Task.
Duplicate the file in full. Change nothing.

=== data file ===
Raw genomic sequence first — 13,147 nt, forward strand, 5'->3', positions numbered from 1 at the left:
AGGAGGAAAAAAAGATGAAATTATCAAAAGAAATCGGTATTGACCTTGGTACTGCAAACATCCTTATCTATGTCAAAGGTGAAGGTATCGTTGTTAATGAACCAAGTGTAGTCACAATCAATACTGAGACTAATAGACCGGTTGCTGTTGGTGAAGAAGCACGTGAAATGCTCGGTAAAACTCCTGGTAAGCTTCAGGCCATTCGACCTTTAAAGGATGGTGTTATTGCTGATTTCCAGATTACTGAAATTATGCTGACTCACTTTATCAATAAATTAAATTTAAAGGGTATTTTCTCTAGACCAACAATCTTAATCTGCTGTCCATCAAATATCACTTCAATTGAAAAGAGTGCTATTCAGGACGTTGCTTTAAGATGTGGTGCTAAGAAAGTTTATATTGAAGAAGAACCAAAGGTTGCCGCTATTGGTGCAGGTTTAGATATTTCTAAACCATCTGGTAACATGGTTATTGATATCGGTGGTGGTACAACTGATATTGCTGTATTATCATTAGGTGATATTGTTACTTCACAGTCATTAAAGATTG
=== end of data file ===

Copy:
Raw genomic sequence first — 13,147 nt, forward strand, 5'->3', positions numbered from 1 at the left:
AGGAGGAAAAAAAGATGAAATTATCAAAAGAAATCGGTATTGACCTTGGTACTGCAAACATCCTTATCTATGTCAAAGGTGAAGGTATCGTTGTTAATGAACCAAGTGTAGTCACAATCAATACTGAGACTAATAGACCGGTTGCTGTTGGTGAAGAAGCACGTGAAATGCTCGGTAAAACTCCTGGTAAGCTTCAGGCCATTCGACCTTTAAAGGATGGTGTTATTGCTGATTTCCAGATTACTGAAATTATGCTGACTCACTTTATCAATAAATTAAATTTAAAGGGTATTTTCTCTAGACCAACAATCTTAATCTGCTGTCCATCAAATATCACTTCAATTGAAAAGAGTGCTATTCAGGACGTTGCTTTAAGATGTGGTGCTAAGAAAGTTTATATTGAAGAAGAACCAAAGGTTGCCGCTATTGGTGCAGGTTTAGATATTTCTAAACCATCTGGTAACATGGTTATTGATATCGGTGGTGGTACAACTGATATTGCTGTATTATCATTAGGTGATATTGTTACTTCACAGTCATTAAAGATTG